There can be no doubt that numerous Barbadians still don’t place much worth on the Commission of Enquiry into the management of the Alexandra School, and perhaps it may have more to do with the route taken to the commission than anything else.
Based on the “evidence” that was made public during more than a month of hearings, some are still convinced it was not worth the money that was spent on it.
Having seen the contents of the report, we are convinced even more will be unhappy once it makes its way into the public domain and they are able to read it chapter by chapter. We suspect too that the recommendation will say much less to them than the actual wording of the various chapters.
We certainly have lots of questions — but we will raise them at a later date. Right now, we can’t wait for the matter to come up in the House of Assembly where the speakers are covered by privilege.
In the meanwhile, we take the position that if there is any real value in the money spent on the commission it will come from how policy holders in education and Government generally respond, not so much to the report, but what was said during those hearing. If it is done right the money may turn out to have been well spent after all.
Today, however, we choose to comment of the commissioner’s conclusion on how the Student Council at the Alexandra School was employed, as well as to use the opportunity to make the point that in too many instances in Barbados we fail to recognise and engage the intelligence and creativity of the developing minds in our school system.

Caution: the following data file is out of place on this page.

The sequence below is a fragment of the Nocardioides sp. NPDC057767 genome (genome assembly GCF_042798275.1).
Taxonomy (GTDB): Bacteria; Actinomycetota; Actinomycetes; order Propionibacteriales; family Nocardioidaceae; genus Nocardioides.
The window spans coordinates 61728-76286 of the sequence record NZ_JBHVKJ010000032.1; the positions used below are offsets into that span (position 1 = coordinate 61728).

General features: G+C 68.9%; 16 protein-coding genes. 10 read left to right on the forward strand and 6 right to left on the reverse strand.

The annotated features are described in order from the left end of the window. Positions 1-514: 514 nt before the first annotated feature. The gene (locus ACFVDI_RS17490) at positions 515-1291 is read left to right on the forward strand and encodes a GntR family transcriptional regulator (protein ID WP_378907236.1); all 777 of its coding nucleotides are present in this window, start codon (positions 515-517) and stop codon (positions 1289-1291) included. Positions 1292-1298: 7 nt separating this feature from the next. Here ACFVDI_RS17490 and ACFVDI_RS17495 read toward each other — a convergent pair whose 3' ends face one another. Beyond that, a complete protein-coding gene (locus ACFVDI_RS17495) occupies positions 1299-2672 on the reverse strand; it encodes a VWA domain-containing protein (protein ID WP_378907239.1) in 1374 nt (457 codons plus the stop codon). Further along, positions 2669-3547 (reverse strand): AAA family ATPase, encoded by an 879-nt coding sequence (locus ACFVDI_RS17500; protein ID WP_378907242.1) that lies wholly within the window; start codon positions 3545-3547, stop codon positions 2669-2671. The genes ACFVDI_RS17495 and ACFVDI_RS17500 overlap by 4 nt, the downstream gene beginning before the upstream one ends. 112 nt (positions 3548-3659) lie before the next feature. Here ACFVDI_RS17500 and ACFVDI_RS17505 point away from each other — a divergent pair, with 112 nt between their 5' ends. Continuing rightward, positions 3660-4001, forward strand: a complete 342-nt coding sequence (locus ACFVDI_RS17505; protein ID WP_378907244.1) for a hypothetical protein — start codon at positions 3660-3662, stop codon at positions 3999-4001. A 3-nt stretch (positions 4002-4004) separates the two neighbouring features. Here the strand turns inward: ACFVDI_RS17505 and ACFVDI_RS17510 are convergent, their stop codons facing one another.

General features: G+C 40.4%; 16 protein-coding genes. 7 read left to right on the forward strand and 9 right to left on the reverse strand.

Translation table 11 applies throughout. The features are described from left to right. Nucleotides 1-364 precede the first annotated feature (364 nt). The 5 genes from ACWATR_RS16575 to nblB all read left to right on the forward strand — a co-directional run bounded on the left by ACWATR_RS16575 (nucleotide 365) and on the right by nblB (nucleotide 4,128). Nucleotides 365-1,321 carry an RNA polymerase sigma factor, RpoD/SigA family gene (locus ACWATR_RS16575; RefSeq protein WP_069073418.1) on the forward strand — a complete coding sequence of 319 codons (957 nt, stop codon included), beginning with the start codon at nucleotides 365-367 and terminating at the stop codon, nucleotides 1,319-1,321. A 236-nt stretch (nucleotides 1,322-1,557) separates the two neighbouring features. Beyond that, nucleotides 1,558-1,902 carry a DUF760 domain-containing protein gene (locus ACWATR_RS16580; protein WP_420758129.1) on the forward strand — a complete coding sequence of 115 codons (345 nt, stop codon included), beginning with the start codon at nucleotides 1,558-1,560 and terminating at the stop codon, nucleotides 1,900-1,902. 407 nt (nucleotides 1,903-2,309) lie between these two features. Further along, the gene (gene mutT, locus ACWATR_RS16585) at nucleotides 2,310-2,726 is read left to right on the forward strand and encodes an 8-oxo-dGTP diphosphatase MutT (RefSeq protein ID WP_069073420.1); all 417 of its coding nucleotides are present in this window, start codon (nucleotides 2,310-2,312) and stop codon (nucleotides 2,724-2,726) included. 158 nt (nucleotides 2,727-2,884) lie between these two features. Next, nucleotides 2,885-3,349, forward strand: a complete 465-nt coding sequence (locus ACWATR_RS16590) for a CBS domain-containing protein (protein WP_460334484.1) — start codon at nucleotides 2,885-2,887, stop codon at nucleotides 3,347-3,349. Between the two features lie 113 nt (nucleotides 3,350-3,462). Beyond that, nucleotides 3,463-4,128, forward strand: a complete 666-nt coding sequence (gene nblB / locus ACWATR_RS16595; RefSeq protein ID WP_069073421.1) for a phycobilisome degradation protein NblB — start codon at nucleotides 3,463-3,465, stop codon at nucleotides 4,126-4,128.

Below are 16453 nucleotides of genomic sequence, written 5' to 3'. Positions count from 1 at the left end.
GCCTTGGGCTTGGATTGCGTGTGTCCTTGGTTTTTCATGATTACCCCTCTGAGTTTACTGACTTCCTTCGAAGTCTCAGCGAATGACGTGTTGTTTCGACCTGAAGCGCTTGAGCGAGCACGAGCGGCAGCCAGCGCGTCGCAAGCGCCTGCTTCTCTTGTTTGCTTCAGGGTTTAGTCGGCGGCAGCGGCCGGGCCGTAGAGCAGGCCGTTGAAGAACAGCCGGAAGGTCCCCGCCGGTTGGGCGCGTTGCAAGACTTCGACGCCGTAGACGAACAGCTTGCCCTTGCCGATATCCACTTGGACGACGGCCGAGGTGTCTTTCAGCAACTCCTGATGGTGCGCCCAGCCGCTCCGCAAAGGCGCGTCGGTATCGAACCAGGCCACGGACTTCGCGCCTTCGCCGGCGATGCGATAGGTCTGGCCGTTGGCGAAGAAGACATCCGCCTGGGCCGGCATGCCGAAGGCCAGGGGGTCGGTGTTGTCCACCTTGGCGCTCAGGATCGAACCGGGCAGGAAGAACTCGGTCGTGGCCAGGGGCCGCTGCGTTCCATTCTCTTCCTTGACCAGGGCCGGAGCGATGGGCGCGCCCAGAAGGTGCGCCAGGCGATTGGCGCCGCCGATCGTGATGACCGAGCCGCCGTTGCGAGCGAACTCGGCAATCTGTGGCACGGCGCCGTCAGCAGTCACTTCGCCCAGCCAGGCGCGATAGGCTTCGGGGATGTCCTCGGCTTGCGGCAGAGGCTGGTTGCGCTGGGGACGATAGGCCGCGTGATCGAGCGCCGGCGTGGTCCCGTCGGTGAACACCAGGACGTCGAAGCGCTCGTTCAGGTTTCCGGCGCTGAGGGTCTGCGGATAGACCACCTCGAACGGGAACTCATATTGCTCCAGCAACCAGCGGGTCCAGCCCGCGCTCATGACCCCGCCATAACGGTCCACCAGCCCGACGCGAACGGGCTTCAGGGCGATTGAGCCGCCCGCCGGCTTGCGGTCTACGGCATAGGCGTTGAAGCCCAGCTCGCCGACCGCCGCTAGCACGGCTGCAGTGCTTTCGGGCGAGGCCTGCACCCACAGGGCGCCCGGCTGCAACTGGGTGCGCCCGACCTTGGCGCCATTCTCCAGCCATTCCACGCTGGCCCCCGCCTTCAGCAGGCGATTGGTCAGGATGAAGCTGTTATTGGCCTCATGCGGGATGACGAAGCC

Barbados TODAY holds the view that by now there should be some form of student government in every secondary school and tertiary level institution in Barbados that allows students to take a more active role in handling the issues that impact them daily.
For certain, prefects play a vital role in the management of discipline in our secondary schools, but too often they are restricted to the role of “hall monitor”. In developed countries students have long been part of the governance process in their schools, they have opinions that are respected, they publish school newspapers, where in the case of the United States the level of protection offered by the Supreme Court is no less than any “brand name” publication.
In Barbados we take a very different route. Children who challenge teachers, even respectfully, are still seen as “rude”. Even at our tertiary institutions, these young adults in many ways are treated no different than they would have been in pre-Common Entrance Years.
It seems that a number of our education administrators still believe that schools are about the three Rs, rather than developing the total student, and when the Education Act and Regulations are rewritten, as surely they will have to be now, student engagement in a more meaningful way must be inscribed.
Not to do this will result in children being disadvantaged for no other reason than that they have been assigned to a school that is led by someone whose thinking is always several miles behind the curve.
It’s time for real reform.
In parting, and on a different note, we invite all thinking Barbadians to ponder this recommendation from the Alexandra commissioner’s report: “The Education Regulations and the Public Service Code of Conduct should be appropriately amended to ensure that any public criticism of teachers or their work by a principal is expressly forbidden by law. In the interim, a Ministry of Education Circular to this effect should be issued to the principals of all public educational institutions.”
Scary, isn’t it?